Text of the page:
Two freshmen, Michael Moon (Alta Loma/Rancho Cucamonga HS) and Jonathon Brewster (Sherman Oaks/Notre Dame HS), both have an opportunity to break into the lineup. Moon most likely will start at third while Brewster can play any number of positions, either in the infield or the outfield.

'Michael is a left handed hitting freshman who runs well,' said Gillespie. 'He is a different kind of player than Justin Gemoll, but there is no doubt in my mind that before he is through here, he will be a great player. Jonathon has never played first base but is very athletic and is a guy who has surprised us this fall with how well he can swing the bat.'

The Trojans return all three starting outfielders from last year's CWS squad. Juniors Brian Barre (.274-5-18) and Rob Garibaldi (.329-8-44) played most of the season for the Trojans while the surprise starter was Abel Montanez (.327-1-10), who did not become a starter until April 25.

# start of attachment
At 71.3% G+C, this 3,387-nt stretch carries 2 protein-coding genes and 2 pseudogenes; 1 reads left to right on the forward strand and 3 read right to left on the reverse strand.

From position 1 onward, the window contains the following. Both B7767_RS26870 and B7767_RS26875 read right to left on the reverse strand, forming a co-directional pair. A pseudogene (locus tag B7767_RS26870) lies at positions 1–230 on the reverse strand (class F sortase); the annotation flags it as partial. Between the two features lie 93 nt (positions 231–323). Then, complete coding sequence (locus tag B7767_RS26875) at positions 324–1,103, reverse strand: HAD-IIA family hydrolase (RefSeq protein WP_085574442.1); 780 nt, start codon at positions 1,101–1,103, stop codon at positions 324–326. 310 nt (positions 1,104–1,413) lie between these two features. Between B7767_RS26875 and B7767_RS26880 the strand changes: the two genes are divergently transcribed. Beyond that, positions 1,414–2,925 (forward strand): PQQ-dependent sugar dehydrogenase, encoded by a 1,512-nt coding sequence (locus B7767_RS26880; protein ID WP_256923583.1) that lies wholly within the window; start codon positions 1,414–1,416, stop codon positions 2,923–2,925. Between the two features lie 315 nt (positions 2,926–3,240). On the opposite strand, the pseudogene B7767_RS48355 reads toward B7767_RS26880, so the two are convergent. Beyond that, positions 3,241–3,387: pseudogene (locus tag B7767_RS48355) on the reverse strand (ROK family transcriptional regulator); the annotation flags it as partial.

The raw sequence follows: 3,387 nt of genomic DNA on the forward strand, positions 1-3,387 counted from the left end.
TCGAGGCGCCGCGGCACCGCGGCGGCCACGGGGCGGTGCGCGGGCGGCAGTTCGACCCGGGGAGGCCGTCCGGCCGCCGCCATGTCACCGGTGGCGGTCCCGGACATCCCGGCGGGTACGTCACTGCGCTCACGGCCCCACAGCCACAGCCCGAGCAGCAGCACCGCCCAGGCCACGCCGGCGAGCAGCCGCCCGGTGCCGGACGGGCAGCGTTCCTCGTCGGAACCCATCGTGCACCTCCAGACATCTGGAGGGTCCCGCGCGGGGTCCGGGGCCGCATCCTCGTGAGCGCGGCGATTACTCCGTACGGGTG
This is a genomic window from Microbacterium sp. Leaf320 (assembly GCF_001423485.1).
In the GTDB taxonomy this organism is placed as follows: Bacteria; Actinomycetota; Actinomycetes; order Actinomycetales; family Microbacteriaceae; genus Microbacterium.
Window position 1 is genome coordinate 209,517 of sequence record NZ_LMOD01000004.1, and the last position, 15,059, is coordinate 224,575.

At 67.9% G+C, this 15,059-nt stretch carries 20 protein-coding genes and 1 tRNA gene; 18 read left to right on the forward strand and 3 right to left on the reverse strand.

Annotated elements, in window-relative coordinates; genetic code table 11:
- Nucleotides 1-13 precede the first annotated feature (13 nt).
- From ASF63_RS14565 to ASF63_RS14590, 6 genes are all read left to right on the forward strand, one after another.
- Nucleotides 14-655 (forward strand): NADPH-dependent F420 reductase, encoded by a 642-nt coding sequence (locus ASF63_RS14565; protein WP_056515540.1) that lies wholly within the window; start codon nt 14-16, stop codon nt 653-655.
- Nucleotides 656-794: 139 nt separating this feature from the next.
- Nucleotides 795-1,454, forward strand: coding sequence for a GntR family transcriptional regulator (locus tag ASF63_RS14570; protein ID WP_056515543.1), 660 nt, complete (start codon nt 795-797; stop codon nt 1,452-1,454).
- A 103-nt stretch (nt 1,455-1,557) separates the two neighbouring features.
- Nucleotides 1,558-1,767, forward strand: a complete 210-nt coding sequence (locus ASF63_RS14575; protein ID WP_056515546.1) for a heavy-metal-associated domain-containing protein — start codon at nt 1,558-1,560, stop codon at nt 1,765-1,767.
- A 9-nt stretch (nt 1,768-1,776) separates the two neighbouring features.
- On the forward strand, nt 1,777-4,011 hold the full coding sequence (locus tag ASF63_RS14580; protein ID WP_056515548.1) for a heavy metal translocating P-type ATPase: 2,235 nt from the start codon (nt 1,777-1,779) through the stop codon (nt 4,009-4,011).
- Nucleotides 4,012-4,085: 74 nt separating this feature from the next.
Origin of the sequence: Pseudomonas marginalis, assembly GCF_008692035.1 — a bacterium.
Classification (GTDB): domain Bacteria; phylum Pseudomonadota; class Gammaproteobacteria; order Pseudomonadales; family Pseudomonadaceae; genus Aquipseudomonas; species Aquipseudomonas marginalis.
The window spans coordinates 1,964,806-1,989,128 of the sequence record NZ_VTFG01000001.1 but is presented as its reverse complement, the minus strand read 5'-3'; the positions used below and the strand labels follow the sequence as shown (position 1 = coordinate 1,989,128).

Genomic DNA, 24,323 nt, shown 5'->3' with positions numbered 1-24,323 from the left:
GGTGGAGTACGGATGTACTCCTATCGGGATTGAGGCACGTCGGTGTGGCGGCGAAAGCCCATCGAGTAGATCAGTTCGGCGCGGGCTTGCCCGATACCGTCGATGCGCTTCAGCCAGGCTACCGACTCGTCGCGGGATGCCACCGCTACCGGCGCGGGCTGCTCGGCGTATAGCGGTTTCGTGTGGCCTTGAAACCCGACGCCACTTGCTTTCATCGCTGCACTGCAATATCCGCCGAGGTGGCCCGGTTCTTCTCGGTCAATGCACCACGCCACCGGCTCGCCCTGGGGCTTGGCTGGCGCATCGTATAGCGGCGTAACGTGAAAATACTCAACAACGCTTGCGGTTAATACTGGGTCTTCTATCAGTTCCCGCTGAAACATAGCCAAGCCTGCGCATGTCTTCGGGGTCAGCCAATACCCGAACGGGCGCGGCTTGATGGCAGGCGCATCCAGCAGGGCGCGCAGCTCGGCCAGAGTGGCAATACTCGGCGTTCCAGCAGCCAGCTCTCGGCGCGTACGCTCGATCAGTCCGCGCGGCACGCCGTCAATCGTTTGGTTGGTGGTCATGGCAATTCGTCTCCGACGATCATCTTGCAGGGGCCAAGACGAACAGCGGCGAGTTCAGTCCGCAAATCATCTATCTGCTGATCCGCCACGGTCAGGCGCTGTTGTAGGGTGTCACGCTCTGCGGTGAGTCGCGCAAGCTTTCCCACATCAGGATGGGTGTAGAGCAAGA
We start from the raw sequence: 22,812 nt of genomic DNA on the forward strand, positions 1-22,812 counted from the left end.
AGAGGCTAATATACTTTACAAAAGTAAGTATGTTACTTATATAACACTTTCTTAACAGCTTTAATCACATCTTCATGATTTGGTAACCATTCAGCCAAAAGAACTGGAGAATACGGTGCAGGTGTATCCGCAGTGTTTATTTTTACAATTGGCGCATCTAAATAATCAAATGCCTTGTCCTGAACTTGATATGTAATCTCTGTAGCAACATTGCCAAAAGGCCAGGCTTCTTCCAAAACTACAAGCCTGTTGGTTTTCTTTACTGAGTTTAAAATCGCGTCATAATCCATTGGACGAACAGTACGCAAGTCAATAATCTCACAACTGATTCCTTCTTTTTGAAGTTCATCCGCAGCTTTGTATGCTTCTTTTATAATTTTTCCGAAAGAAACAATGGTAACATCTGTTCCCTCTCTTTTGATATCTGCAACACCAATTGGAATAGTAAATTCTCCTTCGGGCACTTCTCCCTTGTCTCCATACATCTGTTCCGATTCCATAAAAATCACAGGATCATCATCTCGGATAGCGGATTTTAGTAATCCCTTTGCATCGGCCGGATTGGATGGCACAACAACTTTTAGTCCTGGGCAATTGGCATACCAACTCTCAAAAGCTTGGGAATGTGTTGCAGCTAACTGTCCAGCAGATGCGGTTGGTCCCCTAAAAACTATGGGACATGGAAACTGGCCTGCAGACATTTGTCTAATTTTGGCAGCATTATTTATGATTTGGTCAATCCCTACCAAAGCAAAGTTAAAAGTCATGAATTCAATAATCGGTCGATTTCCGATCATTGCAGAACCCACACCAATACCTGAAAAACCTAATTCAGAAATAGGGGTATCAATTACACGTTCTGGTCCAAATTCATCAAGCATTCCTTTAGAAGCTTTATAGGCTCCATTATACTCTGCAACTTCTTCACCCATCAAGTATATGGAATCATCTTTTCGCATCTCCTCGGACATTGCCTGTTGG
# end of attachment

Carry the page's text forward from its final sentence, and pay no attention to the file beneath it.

Garibaldi was a quiet surprise in his first year at the Division I level. As the starting right fielder, he was strong with the glove and showed consistent power at the plate with 18 doubles to go along with his eight home runs. He also was named to the All-Pac-10 Honorable Mention list.

Barre provides steady defense in center with good range and speed. He was used last year as a leadoff hitter and was second on the team with 12 stolen bases. Barre earned NCAA First-Round Regional All-Tournament team honors after going 7-for-12 (.583) with a double, triple and two stolen bases.

Montanez was a pleasant surprise last season. After he was inserted into the starting lineup in late April, the Trojans went 16-3 for the remainder of the season. He was a spark plug for the team and was named to the NCAA First-Round Regional All-Tournament team after going 7-for-10 (.700) with his first career home run and two RBI.